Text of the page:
1810s Capsule Wardrobe · 1810s Undergarments · Regency Era · Stays/Corsets · Undergarments

WIP: LM Regency Long Stays Part 4

Since my last I posted I really got cranking on finishing these. First, I put in the bust darts that I decided I needed in the last fitting.

Left bust dart (interior). Photo by author.
Right bust dart (interior). Photo by author.

Next, I re-hemmed the CB edge by double folding, as I didn’t want to cut into the selvages. Then cut and sewed on my new strap pieces, although in a moment of fatigue I sewed one of the linings on the wrong way at first. I went ahead and cut them as long as possible, figuring I will determine out the right length in my (hopefully) final fitting. My measurement to originally determine the length was somehow very off so it seemed safest to give myself as much wiggle room as possible. Finally, I took the plunge and trimmed the center front top edge (see my previous posts to explain why I had excess here).

Now I am on to the binding. I started with the bottom edge. I made my own double fold bias tape from the same twill fabric I used for the outside of the stays, by cutting strips 1.5″ wide. Some people use binding cut on-grain, but I decided to go the easier route rather than the more HA one. The final width when sewn was about 3/8″. It still looks wider than what I’ve seen on extant stays, but I’m not sure I could make it any smaller. Possibly sateen is easier to manipulate than my twill into this smaller dimension.

Photo by author.

I then began to work on the combo binding/drawstring channel across the center front top edge. In the instructions, it suggests making this binding wider than the others, but I didn’t find an actual suggested width for any of the bindings. I decided to make it using 2″ strips, but keeping the 3/8″ seam allowance. My thought was this would leave room for the drawstring. I machine sewed one side and began sewing the inside by hand with a whip stitch. I got almost halfway done (including having put the eyelets in) when I decided to trust my instinct that it was too wide. That is what you see in the photo above.

I looked at some images of extant ones and the binding on them is all quite small. Almost none of them have a drawstring, either, which I am a bit suspicious about. With the recent boom in people making regency stays, I’ve gotten to see lots of reproductions and how they look with the drawstring being used to fit the top edge. Most of the time, I don’t think it looks right, either to modern or historical standards. That top edge should be hitting right around the fullest part of the bust, so a drawstring, unless used very sparingly, just seems like a not-so-great way to get around a poor fit. Depending on the thinness of one’s bodiced-petticoat and/or gown, excessive gathering there seems likely to create an unsightly bump line.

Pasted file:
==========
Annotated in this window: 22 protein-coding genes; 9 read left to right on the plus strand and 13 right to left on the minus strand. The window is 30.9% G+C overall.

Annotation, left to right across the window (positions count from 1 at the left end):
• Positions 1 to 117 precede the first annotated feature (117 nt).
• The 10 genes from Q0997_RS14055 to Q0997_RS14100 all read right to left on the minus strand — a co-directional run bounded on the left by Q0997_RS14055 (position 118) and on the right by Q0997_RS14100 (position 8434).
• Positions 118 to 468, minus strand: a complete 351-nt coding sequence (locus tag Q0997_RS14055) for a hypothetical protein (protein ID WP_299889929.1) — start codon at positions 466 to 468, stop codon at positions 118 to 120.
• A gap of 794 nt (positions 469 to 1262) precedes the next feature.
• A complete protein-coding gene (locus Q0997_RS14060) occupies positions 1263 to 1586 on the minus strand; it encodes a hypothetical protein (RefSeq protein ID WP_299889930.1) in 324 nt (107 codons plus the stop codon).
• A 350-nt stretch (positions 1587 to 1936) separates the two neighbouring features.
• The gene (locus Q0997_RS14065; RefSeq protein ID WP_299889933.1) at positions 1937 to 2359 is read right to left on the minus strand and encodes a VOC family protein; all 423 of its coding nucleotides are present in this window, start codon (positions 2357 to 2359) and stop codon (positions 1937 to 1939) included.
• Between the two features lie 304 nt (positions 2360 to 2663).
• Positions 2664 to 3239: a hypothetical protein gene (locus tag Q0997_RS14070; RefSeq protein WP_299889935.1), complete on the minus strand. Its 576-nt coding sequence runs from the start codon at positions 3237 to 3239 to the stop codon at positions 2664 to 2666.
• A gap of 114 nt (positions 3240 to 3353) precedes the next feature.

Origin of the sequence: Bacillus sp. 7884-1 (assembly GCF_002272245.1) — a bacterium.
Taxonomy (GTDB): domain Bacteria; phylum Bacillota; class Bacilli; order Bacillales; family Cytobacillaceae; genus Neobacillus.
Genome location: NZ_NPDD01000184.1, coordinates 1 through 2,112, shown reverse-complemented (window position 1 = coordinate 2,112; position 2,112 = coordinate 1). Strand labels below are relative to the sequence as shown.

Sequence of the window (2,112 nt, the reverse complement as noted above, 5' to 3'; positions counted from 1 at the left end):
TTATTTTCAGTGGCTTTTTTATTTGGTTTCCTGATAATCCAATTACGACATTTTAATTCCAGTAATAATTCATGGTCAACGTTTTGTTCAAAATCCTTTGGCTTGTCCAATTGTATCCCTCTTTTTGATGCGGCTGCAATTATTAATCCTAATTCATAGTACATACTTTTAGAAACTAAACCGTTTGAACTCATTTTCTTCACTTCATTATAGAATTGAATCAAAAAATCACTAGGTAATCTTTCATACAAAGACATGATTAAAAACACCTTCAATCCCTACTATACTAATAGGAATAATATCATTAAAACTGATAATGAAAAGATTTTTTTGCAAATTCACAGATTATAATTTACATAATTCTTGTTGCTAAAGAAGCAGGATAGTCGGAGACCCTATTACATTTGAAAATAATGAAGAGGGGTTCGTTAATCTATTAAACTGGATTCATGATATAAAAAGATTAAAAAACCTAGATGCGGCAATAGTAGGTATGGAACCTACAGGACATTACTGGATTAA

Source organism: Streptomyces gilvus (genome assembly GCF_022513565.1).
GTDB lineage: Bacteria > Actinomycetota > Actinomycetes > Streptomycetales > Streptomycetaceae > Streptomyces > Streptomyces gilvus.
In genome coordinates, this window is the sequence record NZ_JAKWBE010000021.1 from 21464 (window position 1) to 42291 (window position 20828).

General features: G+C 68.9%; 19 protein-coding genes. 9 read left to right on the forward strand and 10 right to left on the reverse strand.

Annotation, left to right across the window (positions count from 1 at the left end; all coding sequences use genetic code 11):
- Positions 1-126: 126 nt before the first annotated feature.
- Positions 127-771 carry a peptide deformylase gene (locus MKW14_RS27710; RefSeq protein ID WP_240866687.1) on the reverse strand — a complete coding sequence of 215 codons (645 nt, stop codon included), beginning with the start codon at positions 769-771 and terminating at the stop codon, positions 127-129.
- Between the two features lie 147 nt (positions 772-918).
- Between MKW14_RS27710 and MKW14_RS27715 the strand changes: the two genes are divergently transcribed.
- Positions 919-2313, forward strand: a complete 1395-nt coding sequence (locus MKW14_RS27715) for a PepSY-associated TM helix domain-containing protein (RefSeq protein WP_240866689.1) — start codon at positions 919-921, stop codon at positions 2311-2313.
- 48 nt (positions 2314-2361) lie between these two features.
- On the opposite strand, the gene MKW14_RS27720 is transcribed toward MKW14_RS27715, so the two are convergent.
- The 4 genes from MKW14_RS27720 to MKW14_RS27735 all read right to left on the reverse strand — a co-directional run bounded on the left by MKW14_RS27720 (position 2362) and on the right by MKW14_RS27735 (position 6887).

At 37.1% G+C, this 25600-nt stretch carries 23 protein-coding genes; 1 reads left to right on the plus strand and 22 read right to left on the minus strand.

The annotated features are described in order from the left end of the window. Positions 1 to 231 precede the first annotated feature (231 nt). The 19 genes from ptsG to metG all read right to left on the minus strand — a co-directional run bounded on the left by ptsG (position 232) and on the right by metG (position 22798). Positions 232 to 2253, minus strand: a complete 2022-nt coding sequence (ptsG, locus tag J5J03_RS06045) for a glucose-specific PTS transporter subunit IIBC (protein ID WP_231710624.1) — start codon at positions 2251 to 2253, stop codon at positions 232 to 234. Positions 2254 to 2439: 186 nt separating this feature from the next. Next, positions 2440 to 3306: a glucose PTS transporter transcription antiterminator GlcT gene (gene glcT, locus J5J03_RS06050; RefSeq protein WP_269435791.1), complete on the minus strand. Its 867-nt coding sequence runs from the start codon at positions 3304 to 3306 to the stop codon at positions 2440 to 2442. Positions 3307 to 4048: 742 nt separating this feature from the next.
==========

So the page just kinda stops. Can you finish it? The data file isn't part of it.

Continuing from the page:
As I was removing my binding to rework it, I realized I had also forgotten to put in the bust bones, so it would have had to be removed anyways. Keeping the eyelets placed so they would end up on the inside, I trimmed down the long sides of the binding to the 1.5″ dimension I had used previously. I put in my bones and started pinning the binding on when I also realized I had forgotten to rinse the blue marking pen out! I didn’t want to do this with the reed boning in as when I’ve washed my old short stays with the bones in it stained them slightly yellow. You can see this in the photo below. I was relieved I had caught so many errors, but was also feeling like I had been too much on autopilot.

Photo by author.

I rinsed out the stays and hung them to dry overnight. After some more thought, I also decided it would be wise to put in the buttonhole slit for my busk before binding. My mentor had advised doing a slit instead of leaving the binding partly undone. In the photo below you can see the original busk slit in the extant pair he let me study. I cut the slit using my snips and inserted the busk to check that it was wide enough.

Extant stays. Photo by author.

I used Neal Hurst’s tutorial on buttonholes to guide me, and the same Coats Button Craft thread I used in my eyelets. I think it worked especially well because I have an extra panel of twill reinforcing the busk channel, so the buttonhole stitching was going through two layers of fabric.

Success! I’m now moving on to fitting the strap length and putting in the strap eyelets. I don’t have ribbon in my stash for the drawstring so that’s a slight delay on doing the final top edge binding.

One thought on “WIP: LM Regency Long Stays Part 4

Leave a Reply

Fill in your details below or click an icon to log in:

WordPress.com Logo

You are commenting using your WordPress.com account. Log Out /  Change )

Twitter picture

You are commenting using your Twitter account. Log Out /  Change )

Facebook photo

You are commenting using your Facebook account. Log Out /  Change )

Connecting to %s